It’s been a miserable year for Chinese exporters, and official figures still paint a gloomy picture. Even in July, when most Chinese factories ship their Christmas goods to the West, exports fell by 22.8pc.
Will it be bare underneath the tree this year? Well, exports have fallen, year-on-year, every month so far in 2009, culminating in a 23.4pc dip last month.
But at the same time Chinese factory owners don’t seem glum. In fact, bosses in Dongguan are complaining that they can’t hire enough staff to fill their orders. Shipping is up at the ports too, with container throughput bouncing back 13.5pc from its lowest point in February.
So what’s going on? Well, it appears that export volumes may be recovering, but that Western buyers are haggling furiously over price. In August, there was a 9.3pc fall in the price of exported goods, across a broad range of sectors, from chemicals to handbags.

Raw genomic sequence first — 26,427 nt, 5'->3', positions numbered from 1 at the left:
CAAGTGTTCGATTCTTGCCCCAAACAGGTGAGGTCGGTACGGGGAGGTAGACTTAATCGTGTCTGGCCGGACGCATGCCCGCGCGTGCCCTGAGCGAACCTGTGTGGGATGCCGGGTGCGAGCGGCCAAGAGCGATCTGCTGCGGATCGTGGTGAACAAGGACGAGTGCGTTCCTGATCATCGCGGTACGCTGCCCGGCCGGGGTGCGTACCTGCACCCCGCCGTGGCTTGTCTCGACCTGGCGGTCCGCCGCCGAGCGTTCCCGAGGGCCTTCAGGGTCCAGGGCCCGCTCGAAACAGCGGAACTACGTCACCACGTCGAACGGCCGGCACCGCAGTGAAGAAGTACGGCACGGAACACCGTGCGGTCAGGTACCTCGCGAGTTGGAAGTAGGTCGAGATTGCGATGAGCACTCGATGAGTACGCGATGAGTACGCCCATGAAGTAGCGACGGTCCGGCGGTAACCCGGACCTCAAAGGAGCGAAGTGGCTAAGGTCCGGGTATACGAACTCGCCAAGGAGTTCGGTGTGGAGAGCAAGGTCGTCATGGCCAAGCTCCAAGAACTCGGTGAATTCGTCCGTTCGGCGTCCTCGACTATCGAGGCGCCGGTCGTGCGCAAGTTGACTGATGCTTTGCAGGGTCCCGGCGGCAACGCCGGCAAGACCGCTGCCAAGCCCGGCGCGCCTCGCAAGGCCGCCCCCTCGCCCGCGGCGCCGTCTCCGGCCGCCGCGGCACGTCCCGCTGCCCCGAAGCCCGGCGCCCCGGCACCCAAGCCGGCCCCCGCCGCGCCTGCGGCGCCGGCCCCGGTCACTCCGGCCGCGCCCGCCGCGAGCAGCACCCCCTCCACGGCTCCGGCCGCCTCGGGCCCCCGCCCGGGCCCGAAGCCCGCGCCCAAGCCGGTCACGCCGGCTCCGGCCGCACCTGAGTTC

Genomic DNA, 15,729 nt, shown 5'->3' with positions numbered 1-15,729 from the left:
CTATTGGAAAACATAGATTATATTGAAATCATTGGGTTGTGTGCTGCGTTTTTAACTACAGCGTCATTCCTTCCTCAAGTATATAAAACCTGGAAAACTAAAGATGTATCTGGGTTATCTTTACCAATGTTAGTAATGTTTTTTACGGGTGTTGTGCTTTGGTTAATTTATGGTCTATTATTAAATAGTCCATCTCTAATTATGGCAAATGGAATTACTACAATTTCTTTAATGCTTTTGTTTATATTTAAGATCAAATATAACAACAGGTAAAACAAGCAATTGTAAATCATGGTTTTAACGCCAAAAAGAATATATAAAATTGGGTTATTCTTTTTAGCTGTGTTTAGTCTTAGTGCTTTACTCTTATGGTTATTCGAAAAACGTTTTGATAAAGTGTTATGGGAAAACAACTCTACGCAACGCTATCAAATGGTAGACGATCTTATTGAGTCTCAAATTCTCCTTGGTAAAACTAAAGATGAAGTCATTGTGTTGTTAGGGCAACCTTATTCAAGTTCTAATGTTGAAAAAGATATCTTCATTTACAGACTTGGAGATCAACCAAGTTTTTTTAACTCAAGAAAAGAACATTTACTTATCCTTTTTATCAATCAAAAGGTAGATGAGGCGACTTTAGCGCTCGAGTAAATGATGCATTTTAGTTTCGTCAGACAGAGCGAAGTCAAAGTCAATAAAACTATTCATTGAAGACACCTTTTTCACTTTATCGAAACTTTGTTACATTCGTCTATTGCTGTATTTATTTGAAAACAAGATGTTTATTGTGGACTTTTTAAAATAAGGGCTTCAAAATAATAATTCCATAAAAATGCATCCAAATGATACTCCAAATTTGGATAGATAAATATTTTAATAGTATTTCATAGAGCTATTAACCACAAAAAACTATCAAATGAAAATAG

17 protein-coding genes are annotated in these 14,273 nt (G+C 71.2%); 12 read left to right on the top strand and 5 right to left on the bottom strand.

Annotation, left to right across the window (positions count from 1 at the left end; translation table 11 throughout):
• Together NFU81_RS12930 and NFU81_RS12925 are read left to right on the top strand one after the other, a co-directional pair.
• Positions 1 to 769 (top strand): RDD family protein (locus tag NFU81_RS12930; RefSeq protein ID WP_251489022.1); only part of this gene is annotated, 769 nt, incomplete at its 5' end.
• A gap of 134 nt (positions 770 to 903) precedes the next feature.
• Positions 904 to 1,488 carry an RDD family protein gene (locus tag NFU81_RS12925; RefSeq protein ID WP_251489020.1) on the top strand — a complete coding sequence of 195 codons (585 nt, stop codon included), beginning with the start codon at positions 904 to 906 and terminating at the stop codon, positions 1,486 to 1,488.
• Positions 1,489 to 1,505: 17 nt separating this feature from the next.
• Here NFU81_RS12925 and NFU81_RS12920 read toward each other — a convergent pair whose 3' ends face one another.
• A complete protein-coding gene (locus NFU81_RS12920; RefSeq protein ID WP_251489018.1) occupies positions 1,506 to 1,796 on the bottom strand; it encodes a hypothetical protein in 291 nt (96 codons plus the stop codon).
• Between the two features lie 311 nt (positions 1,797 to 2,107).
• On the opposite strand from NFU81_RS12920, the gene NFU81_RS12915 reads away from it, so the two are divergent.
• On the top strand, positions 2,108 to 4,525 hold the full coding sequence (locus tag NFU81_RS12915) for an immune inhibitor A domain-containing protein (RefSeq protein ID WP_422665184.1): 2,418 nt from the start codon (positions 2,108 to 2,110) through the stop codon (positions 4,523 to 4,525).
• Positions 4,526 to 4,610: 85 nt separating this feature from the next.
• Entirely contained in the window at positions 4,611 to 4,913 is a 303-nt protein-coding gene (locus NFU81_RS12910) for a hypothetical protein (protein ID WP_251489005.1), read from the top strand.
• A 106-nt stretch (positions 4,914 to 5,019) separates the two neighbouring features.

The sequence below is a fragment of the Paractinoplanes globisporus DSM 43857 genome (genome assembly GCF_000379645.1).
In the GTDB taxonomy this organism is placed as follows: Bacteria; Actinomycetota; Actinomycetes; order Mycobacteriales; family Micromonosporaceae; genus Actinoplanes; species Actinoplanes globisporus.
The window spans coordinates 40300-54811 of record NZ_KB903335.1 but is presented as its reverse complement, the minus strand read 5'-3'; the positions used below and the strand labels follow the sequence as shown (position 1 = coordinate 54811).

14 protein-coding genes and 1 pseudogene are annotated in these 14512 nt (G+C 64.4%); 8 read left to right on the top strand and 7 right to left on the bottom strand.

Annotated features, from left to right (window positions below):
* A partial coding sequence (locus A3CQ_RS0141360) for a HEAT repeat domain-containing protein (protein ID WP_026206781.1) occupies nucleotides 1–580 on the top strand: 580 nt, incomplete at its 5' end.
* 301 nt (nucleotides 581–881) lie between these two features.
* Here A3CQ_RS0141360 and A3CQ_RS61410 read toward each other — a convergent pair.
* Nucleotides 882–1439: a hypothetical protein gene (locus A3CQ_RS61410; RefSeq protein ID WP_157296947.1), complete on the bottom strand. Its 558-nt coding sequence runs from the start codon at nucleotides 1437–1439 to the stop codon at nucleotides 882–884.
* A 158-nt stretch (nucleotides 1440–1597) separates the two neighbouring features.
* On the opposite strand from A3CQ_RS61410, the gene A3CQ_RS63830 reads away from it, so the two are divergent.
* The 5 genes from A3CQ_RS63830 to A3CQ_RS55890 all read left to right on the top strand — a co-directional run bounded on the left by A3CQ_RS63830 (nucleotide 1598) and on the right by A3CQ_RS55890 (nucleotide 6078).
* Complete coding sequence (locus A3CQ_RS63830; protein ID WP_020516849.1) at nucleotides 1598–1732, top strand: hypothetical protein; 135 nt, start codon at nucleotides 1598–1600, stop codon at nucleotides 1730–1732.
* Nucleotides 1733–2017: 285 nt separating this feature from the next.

To the relief of small children everywhere, the toy industry appears to be weathering the financial crisis, and a new wave of regulations from the US and Europe, surprisingly well. Toy makers have received endless recall notices this year, including one case in which 470,000 dangerous products had to be called back from the US.
However, Li Zhuoming, executive vice chairman of the Guangdong Toy Association said toy exports totalled $650 million in August, up from $600 million in July and $400 million in June.
The August figure is a 10.1pc decline in value from last year, which is an achievement against the national trend. Hi-tech robots, apparently, are selling well, and the province has made up for poor sales in the US and Europe by near-doubling exports to South East Asia.
So there will probably be plenty underneath the Christmas tree this year, and the same goods are on offer for less. One year after the financial crisis struck, people are back in the shops, and enough Chinese factories have survived the downturn to ensure that prices remain depressed everywhere.